Getting a job can be scary if you’ve been playing video games and writing your blog for the last couple of years. Especially difficult is getting a job as a teenage homeschooler (even I didn’t find real work until I was already an adult). Even scarier: the most difficult part of the ordeal is not the school you go to but the jobs you’ve already had. Counter-intuitive, right? It’s a catch 22: you need the skills to get the jobs to get the skills.
Luckily, they’re a lot of ways to fill out your resume without actually having an eight-to-five job. Why don’t we look at just a few?
“I have an idea. What if we hired people… but for FREE?”
Did you know people compete for internships? That’s only a step above competing for the chance to volunteer at your local YMCA. It baffles me, but it’s a testament to the viciousness of the modern job market. There’s so many kids out there in your situation that you have to prove you can work for no pay BETTER than they can.
Still: if you can land one – especially in a field you want to work in – go for it. Internships are a huge deal on a resume. Sure, some pay out, but that’s not the point. An internship at a stressful IT job, for example, shows you not only can punch computers until they work but are willing to do it all day for little or no pay.
“Well… students ARE more desperate than professionals…”
Internships are obvious, but here’s one I didn’t expect. At my community college, there’s all sorts of openings for students to help out around campus and get paid for it My friend in NYC even got a job working on his college’s community farm this summer.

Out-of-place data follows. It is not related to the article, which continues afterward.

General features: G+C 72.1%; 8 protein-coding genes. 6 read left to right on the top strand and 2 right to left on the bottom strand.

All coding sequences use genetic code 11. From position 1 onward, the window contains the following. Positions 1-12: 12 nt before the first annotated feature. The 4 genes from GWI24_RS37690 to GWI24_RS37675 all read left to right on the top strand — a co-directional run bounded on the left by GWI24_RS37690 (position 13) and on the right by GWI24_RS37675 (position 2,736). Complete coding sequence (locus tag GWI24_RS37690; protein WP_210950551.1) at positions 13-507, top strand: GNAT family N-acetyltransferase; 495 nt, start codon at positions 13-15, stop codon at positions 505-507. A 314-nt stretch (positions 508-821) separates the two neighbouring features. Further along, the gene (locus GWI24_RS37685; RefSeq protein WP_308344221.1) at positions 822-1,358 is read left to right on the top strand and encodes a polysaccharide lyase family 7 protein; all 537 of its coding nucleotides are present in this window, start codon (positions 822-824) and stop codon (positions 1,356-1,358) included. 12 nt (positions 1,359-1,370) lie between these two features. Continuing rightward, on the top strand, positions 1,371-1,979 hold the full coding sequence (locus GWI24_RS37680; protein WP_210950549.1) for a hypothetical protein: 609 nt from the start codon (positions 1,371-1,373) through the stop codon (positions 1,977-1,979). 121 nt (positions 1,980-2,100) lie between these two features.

Of course, there are trades which are not as valuable to a college administration, and I’m sure larger, more prestigious colleges don’t need students to fill half their staff. On the other side of the coin, there’s “working colleges” like Berea College in Berea, KY which let you work for your education there instead of paying highway robbery prices and calling it “tuition.”
“Screw it, this girl’s undercutting us even without employees! We can’t beat her.”
Did you know? When those online applications ask for an employer’s name, they don’t reject your entry if that name is yours.
I was self-employed as a local computer troubleshooter throughout high school and made decent money maintaining websites, removing viruses and photoshopping people out of family pictures until, this year, I finally found a solid, part time IT job. The skills you gain in marketing your own business carry over when marketing yourself to employers. Plus, with websites like Etsy gaining popularity, getting money is easier than ever for independent workers and crafters.
All this goes to show is you don’t need a work history to have a work history section on your resume. Good luck getting a job in today’s toxic job market, and check back next week for more subversive advice from the Homeschool Survivor!